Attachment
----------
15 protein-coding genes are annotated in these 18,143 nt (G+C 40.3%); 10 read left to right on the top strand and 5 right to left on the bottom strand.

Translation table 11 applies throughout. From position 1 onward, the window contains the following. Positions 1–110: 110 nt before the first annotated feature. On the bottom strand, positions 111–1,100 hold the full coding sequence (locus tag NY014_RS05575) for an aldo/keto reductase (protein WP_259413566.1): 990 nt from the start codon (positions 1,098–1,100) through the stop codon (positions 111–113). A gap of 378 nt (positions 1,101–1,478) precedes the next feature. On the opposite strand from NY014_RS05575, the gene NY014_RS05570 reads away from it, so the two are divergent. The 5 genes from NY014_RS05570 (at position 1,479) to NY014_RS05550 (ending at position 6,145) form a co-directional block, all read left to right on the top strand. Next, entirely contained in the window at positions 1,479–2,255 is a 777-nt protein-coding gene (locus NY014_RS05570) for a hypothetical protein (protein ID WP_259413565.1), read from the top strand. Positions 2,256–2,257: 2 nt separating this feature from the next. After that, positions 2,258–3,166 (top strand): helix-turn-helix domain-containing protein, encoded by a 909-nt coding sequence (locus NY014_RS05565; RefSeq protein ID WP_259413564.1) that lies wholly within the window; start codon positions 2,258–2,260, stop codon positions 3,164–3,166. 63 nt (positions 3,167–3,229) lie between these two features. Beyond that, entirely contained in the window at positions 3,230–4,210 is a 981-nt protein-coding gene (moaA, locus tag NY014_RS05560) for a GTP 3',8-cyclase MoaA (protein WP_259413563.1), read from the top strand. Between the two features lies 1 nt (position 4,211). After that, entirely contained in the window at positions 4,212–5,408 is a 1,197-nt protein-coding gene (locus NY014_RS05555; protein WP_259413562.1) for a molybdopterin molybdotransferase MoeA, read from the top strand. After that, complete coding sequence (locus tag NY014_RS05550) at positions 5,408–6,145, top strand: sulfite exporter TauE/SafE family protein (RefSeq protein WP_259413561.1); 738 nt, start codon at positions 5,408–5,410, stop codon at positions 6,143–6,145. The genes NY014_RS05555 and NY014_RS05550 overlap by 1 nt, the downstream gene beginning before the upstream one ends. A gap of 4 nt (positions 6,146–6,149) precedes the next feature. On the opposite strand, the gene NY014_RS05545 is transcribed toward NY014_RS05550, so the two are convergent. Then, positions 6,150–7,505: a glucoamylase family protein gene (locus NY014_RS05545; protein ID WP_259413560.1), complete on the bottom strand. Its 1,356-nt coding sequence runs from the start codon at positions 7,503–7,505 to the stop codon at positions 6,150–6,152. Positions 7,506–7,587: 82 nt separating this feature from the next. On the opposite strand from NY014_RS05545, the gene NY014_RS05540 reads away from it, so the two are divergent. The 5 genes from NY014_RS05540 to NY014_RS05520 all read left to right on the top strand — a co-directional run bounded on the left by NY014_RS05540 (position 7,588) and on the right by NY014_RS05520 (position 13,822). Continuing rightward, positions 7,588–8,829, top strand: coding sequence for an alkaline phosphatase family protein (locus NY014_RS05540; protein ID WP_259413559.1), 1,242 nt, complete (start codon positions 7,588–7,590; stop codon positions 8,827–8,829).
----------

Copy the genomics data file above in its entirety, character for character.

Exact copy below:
15 protein-coding genes are annotated in these 18,143 nt (G+C 40.3%); 10 read left to right on the top strand and 5 right to left on the bottom strand.

Translation table 11 applies throughout. From position 1 onward, the window contains the following. Positions 1–110: 110 nt before the first annotated feature. On the bottom strand, positions 111–1,100 hold the full coding sequence (locus tag NY014_RS05575) for an aldo/keto reductase (protein WP_259413566.1): 990 nt from the start codon (positions 1,098–1,100) through the stop codon (positions 111–113). A gap of 378 nt (positions 1,101–1,478) precedes the next feature. On the opposite strand from NY014_RS05575, the gene NY014_RS05570 reads away from it, so the two are divergent. The 5 genes from NY014_RS05570 (at position 1,479) to NY014_RS05550 (ending at position 6,145) form a co-directional block, all read left to right on the top strand. Next, entirely contained in the window at positions 1,479–2,255 is a 777-nt protein-coding gene (locus NY014_RS05570) for a hypothetical protein (protein ID WP_259413565.1), read from the top strand. Positions 2,256–2,257: 2 nt separating this feature from the next. After that, positions 2,258–3,166 (top strand): helix-turn-helix domain-containing protein, encoded by a 909-nt coding sequence (locus NY014_RS05565; RefSeq protein ID WP_259413564.1) that lies wholly within the window; start codon positions 2,258–2,260, stop codon positions 3,164–3,166. 63 nt (positions 3,167–3,229) lie between these two features. Beyond that, entirely contained in the window at positions 3,230–4,210 is a 981-nt protein-coding gene (moaA, locus tag NY014_RS05560) for a GTP 3',8-cyclase MoaA (protein WP_259413563.1), read from the top strand. Between the two features lies 1 nt (position 4,211). After that, entirely contained in the window at positions 4,212–5,408 is a 1,197-nt protein-coding gene (locus NY014_RS05555; protein WP_259413562.1) for a molybdopterin molybdotransferase MoeA, read from the top strand. After that, complete coding sequence (locus tag NY014_RS05550) at positions 5,408–6,145, top strand: sulfite exporter TauE/SafE family protein (RefSeq protein WP_259413561.1); 738 nt, start codon at positions 5,408–5,410, stop codon at positions 6,143–6,145. The genes NY014_RS05555 and NY014_RS05550 overlap by 1 nt, the downstream gene beginning before the upstream one ends. A gap of 4 nt (positions 6,146–6,149) precedes the next feature. On the opposite strand, the gene NY014_RS05545 is transcribed toward NY014_RS05550, so the two are convergent. Then, positions 6,150–7,505: a glucoamylase family protein gene (locus NY014_RS05545; protein ID WP_259413560.1), complete on the bottom strand. Its 1,356-nt coding sequence runs from the start codon at positions 7,503–7,505 to the stop codon at positions 6,150–6,152. Positions 7,506–7,587: 82 nt separating this feature from the next. On the opposite strand from NY014_RS05545, the gene NY014_RS05540 reads away from it, so the two are divergent. The 5 genes from NY014_RS05540 to NY014_RS05520 all read left to right on the top strand — a co-directional run bounded on the left by NY014_RS05540 (position 7,588) and on the right by NY014_RS05520 (position 13,822). Continuing rightward, positions 7,588–8,829, top strand: coding sequence for an alkaline phosphatase family protein (locus NY014_RS05540; protein ID WP_259413559.1), 1,242 nt, complete (start codon positions 7,588–7,590; stop codon positions 8,827–8,829).